Labor costs rise, complicating Fed’s decision on rate cuts

The employment cost index accelerated above expectations in the first quarter, complicating the Federal Reserve’s decision of when to start cutting its policy rate.

The employment cost index rose by 1.2% in the first quarter, up from 0.9% previously, while the year–over-year growth stayed elevated at 4.2%.

The index, a closely watched indicator of labor costs by the Fed, will almost certainly guarantee a more hawkish tone from the central bank at its meeting this week.

The index rose by 1.2% in the first quarter, up from 0.9% previously, while the year-over-year growth stayed elevated at 4.2%, according to data released Tuesday by the Bureau of Labor Statistics.

The acceleration explains the sizable rebound of core service inflation that excludes housing in the first quarter of the year, a metric that the Fed prioritizes to gauge underlying inflation.

The recent data is not what the Fed has been looking for in its campaign to restore price stability and and it might not be enough to convince the Fed, at least through July, that inflation is heading toward its target.


We think the first rate cut will most likely be pushed back to September once the data on the long-awaited housing disinflation is released.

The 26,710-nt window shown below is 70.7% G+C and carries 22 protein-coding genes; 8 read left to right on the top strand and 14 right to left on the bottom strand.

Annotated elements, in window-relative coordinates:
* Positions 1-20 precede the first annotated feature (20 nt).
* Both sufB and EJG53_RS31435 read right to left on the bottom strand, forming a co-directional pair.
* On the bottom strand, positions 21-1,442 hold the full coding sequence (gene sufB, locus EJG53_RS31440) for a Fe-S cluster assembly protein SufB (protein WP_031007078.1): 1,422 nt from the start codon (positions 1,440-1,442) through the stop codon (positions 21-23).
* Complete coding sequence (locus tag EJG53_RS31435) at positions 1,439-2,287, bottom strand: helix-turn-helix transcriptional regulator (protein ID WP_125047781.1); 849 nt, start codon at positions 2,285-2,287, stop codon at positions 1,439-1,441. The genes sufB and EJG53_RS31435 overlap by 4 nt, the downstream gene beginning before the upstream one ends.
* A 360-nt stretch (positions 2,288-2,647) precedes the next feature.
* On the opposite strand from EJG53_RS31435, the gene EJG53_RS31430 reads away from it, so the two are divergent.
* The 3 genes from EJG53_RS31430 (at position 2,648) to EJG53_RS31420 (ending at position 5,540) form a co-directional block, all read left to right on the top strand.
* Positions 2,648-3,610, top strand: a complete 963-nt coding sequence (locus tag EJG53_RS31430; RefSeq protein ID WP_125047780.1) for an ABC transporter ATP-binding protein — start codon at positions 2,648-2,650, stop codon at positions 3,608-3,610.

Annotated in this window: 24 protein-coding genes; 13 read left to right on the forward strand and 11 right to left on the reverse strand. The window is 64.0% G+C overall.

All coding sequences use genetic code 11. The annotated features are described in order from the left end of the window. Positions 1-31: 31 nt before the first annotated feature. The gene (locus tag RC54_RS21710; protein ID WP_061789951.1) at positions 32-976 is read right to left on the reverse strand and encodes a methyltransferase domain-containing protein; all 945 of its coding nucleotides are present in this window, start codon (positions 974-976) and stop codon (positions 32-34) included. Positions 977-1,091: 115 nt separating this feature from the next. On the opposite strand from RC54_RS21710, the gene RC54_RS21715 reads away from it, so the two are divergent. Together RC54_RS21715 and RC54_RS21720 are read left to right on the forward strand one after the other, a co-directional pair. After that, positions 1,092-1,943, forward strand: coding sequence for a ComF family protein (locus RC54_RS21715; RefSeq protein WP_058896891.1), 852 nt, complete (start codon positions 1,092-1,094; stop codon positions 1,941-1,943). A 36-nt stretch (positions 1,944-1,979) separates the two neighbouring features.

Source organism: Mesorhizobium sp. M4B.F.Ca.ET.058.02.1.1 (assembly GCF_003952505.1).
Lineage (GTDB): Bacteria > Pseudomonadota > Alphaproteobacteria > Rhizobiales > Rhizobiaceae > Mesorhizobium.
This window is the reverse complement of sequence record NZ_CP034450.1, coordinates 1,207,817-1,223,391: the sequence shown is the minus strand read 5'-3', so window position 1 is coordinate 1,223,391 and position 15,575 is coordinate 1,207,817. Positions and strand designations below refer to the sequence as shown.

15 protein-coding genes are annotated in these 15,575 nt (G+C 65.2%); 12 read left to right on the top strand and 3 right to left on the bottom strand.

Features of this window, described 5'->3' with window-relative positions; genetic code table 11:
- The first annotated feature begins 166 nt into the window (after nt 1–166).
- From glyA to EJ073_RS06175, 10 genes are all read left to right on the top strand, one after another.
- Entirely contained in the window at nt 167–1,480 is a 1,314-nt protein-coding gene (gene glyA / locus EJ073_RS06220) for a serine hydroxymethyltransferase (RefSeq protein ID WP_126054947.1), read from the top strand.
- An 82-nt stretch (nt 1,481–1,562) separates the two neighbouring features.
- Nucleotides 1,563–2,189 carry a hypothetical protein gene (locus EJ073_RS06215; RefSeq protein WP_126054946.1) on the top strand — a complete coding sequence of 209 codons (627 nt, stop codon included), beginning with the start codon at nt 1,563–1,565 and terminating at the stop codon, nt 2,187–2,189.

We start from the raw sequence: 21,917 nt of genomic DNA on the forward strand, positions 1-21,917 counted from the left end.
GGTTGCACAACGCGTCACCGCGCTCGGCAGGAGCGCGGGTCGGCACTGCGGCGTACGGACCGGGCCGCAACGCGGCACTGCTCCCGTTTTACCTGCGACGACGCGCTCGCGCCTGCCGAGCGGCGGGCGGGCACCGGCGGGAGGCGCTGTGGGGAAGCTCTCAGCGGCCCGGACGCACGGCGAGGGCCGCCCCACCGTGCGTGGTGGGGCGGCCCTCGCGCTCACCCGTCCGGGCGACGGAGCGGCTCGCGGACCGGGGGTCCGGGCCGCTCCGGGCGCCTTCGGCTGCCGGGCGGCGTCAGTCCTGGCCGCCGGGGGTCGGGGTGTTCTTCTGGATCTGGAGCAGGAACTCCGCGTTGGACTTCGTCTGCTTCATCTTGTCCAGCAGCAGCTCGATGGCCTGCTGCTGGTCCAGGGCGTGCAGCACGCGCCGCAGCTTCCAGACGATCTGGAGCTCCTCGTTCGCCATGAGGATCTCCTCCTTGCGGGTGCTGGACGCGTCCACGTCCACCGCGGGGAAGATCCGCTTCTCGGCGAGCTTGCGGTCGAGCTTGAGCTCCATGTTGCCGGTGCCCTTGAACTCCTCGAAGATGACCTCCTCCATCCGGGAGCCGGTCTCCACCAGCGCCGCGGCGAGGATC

But for workers, the change means goods news as their compensation and benefits have grown faster than inflation. Positive real wage growth is one of the main reasons why spending has kept surprising to the upside in the past couple of quarters.

Still, the rising wages put the Fed in a tough position as the central bank tries to strike a balance between keeping the labor market strong and taming inflation. To be clear, underlying inflation has remained between the 2.5% to 3% range, not as big of a concern as it was two years ago at 7%.

We are not alone in holding the view that the 2% inflation target is likely not the solution in the post-pandemic world. We think the Fed could comfortably tolerate inflation within 2.5% to 3% to keep the job market and wage growth robust. If inflation remains above 2%, the risks of the unemployment rate rising are also worth considering.

We believe the Fed wants to cut rates sooner rather than later because orderly and incremental rate cuts would always benefit the economy much more than waiting for cracks to appear in the economy, forcing sharp rate cuts.

But the Fed will remain hawkish to keep demand, and especially the financial markets, from running too hot.

Consumer confidence

In a separate report from the Conference Board on Tuesday, consumer confidence posted a significant drop in April falling to 97, the lowest since July 2022, from 103.1 as the rise in gasoline prices and decline in job prospects took a toll.

The labor differential index, which surveys jobs plentiful and jobs hard to get, dropped to the lowest level since November. The data supports our forecasts that April will show another strong but slower month of job gains with 240,000 net jobs added. The unemployment rate according to our forecast will most likely stay at 3.8%, below 4% for the 27th consecutive month.

consumer confidence

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This article was written by Tuan Nguyen and originally appeared on 2024-04-30.
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